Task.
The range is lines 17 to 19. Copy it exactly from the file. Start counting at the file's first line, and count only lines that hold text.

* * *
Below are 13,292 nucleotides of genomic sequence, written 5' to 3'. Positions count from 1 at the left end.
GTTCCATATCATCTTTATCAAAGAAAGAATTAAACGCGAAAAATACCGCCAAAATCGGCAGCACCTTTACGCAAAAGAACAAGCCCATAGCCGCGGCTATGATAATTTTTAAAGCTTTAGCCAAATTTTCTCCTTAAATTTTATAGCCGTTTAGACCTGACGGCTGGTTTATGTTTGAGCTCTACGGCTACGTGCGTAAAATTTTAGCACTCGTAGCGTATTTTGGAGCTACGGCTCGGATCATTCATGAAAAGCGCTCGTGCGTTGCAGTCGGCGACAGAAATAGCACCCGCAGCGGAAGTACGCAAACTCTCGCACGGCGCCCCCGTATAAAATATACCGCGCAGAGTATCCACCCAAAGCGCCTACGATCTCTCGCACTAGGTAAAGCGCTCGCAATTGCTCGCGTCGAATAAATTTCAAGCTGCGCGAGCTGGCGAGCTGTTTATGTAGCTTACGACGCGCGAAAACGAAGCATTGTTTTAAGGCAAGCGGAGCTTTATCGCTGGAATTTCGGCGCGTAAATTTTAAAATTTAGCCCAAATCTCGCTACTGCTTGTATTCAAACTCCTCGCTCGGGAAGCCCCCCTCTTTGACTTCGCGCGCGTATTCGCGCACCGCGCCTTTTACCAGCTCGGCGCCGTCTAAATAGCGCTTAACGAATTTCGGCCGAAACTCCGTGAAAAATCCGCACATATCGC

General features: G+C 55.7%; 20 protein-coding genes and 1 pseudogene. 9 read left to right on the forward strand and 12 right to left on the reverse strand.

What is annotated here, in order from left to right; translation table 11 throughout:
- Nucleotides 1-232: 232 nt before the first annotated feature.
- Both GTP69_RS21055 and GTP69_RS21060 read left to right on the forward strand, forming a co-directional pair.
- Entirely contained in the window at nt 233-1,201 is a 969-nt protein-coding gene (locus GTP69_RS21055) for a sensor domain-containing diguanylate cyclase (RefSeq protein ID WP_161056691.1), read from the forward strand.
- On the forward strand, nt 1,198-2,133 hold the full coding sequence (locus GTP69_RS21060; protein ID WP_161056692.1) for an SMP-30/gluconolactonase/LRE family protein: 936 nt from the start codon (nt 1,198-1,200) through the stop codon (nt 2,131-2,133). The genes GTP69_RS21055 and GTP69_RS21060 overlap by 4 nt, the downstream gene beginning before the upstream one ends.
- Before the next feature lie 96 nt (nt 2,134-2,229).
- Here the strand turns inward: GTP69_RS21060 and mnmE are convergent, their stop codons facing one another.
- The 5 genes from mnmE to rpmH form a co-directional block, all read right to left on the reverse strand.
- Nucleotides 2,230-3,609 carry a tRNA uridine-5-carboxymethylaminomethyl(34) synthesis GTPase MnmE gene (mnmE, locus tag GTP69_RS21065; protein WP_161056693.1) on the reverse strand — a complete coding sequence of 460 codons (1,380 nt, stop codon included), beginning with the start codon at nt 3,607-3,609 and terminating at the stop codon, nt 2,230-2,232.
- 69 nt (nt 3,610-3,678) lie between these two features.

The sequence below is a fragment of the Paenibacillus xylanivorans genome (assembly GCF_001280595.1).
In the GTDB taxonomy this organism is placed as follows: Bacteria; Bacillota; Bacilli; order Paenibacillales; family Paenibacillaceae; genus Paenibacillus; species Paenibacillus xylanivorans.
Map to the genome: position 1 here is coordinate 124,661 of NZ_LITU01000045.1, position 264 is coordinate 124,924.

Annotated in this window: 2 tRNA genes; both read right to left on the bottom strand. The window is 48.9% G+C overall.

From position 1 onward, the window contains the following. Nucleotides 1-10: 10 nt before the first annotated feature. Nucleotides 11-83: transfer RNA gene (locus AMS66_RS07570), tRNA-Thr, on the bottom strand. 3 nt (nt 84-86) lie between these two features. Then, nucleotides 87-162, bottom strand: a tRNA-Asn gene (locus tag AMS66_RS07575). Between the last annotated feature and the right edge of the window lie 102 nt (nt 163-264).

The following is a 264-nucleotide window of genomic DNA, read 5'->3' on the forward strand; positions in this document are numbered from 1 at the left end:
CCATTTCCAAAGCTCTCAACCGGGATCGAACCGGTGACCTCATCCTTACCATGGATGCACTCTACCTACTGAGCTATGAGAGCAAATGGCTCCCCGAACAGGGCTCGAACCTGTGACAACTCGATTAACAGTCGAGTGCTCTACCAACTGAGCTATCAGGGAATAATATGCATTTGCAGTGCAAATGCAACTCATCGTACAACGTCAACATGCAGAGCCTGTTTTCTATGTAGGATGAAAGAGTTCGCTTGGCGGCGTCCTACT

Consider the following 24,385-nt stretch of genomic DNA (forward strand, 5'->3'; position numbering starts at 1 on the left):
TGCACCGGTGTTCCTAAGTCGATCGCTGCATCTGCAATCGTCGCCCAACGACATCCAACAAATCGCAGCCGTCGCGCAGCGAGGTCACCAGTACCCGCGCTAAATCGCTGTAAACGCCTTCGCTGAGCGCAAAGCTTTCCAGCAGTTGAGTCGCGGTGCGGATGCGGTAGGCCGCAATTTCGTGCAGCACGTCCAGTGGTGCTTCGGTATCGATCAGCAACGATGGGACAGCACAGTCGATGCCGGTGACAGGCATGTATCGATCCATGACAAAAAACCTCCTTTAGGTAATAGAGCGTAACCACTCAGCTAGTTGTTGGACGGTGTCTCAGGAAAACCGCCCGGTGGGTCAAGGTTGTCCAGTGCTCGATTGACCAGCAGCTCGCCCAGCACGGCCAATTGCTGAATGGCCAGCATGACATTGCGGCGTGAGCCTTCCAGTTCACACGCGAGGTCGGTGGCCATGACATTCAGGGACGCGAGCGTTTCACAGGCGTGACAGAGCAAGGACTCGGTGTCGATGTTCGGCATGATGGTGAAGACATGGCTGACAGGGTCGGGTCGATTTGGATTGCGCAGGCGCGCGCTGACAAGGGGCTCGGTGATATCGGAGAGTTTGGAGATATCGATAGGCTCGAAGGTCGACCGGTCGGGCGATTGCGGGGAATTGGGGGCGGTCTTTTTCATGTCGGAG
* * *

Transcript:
Annotated in this window: 2 tRNA genes; both read right to left on the bottom strand. The window is 48.9% G+C overall.

From position 1 onward, the window contains the following. Nucleotides 1-10: 10 nt before the first annotated feature. Nucleotides 11-83: transfer RNA gene (locus AMS66_RS07570), tRNA-Thr, on the bottom strand. 3 nt (nt 84-86) lie between these two features. Then, nucleotides 87-162, bottom strand: a tRNA-Asn gene (locus tag AMS66_RS07575). Between the last annotated feature and the right edge of the window lie 102 nt (nt 163-264).

The following is a 264-nucleotide window of genomic DNA, read 5'->3' on the forward strand; positions in this document are numbered from 1 at the left end: